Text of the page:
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What Consumer Medical Device is The Best Form Factor?

Posted on March 27, 2013 I Written By

John Lynn is the Founder of the HealthcareScene.com blog network which currently consists of 10 blogs containing over 8000 articles with John having written over 4000 of the articles himself. These EMR and Healthcare IT related articles have been viewed over 16 million times. John also manages Healthcare IT Central and Healthcare IT Today, the leading career Health IT job board and blog. John is co-founder of InfluentialNetworks.com and Physia.com. John is highly involved in social media, and in addition to his blogs can also be found on Twitter: @techguy and @ehrandhit and LinkedIn.

I’ve been thinking a lot about the various form factors that are being used by consumer medical device companies lately. I think this interest was sparked when I heard a couple of the following statements:

“We’re about to enter a real battle for the wrist.”

“One of the keys to broad adoption is to build a product on top of an existing habit.”

The first statement really highlights the number of wrist based monitoring devices that are on the market. I agree that there’s going to be a real battle for the wrist. Interestingly enough, the second statement highlights why there’s going to be a real battle for the wrist. Many people are use to having a watch on their wrist. So, a product that is on the wrist is building on people’s habit of wearing a wrist watch.

What are your thoughts on the various form factors that are being used for medical devices:
-Wrist Bands
-Chest Straps
-Pant Clips
-Shoe Clips
-Arm Straps
-Head Straps
-Hand Held
-Pocket Stored
-Full Shirt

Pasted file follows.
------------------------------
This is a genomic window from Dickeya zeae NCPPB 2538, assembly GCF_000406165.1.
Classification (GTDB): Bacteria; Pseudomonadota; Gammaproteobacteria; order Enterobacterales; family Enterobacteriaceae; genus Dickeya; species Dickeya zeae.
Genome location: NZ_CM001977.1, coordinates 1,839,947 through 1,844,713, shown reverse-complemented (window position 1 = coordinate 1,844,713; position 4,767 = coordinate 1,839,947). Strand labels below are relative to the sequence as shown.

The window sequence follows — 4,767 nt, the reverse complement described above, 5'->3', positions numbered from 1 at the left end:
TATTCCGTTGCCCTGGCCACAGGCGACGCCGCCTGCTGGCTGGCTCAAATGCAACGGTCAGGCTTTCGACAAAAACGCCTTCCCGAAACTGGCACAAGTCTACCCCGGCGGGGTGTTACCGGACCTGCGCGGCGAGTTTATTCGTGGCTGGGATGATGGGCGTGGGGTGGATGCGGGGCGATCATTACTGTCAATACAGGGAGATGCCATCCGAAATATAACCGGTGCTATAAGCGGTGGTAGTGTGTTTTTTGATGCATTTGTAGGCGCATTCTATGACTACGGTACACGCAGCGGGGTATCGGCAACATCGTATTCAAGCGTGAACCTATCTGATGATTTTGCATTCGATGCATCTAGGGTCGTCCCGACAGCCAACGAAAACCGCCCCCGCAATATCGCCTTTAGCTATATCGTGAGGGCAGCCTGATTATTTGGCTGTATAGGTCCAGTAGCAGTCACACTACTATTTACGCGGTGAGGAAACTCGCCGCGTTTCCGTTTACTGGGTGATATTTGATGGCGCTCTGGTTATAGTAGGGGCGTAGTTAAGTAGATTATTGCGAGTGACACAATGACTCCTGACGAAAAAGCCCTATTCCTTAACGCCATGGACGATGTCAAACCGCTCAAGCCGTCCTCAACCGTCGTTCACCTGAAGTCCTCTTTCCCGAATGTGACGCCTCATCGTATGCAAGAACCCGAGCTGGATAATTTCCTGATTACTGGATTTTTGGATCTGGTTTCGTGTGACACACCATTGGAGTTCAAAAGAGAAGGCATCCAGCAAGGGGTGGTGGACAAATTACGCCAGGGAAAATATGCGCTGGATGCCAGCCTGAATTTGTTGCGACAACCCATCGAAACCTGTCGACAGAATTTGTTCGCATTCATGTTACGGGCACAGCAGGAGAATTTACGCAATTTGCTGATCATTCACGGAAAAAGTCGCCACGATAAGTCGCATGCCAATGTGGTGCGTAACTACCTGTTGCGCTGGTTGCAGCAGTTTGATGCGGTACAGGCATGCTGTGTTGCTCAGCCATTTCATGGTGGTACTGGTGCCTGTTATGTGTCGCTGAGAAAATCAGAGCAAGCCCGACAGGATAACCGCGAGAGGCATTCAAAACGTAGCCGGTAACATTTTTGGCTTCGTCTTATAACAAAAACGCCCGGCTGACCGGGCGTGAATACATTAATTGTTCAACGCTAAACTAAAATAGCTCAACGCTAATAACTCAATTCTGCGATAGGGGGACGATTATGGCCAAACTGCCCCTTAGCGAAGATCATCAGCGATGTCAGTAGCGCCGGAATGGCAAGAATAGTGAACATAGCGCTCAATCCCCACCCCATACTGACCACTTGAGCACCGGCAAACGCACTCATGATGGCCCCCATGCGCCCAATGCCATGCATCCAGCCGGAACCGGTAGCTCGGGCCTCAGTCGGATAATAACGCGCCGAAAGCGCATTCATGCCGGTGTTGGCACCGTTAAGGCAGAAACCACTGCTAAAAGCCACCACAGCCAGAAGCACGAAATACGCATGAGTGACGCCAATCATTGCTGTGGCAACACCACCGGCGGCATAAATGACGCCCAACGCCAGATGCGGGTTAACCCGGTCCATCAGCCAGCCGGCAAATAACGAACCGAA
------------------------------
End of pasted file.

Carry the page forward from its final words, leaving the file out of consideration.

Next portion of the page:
-Full Shorts

Are there any other form factors I’m missing? I’d love to start a real deep discussion on the various form factors and the pros and cons of each.

Kaiser Permanente Accused Of Using EMR As Smokescreen

Posted on I Written By

Anne Zieger is a healthcare journalist who has written about the industry for 30 years. Her work has appeared in all of the leading healthcare industry publications, and she's served as editor in chief of several healthcare B2B sites.

Kaiser Permanente, California’s largest healthcare provider, has been cited by state officials for using its EMR to work its way around requirements to see mental health patients promptly, reports EHR Intelligence.

Potentially risking their own jobs, Kaiser’s own mental health team brought the discrepancies to the attention of the state.  Their complaint not only slams Kaiser’s practices regarding wait times, but also its overall clinical approach to treating mental health patients, going so far as to accuse the giant HMO of defrauding Medicare by upcoding cursory visits as complete.

According to the California Department of Managed Healthcare, Kaiser has been keeping two sets of records, one in its official EMR and another on paper that hid violations of the state’s law mandating short wait times for mental healthcare. The EMR also fails to retain a record of booking dates, so if an appointment date is changed, the wait time is being calculated from the most recent booking date, not the original date, the state charges.

The dual record keeping procedure allowed Kaiser to hide the fact that mental health patients may have waited weeks longer than the state’s “timely access” law requires, for illnesses such as schizophrenia, depression and suicidal ideation, as well as other serious conditions.

In defiance of the state-required two days between contacting an enrollee and booking an appointment, Kaiser had been recording initial contacts on paper, then asking patients to call back during the next window for appointments, up to four weeks later.  The EMR would then record the initial contact as taking place during the later booking windows, leaving out completely the weeks of waiting mentally-ill patients endured.

Kaiser has said that it addressed the discrepancies noted by the government, which were first brought to its attention last August, but the Department of Managed Healthcare has concluded that the changes needed have not yet been made.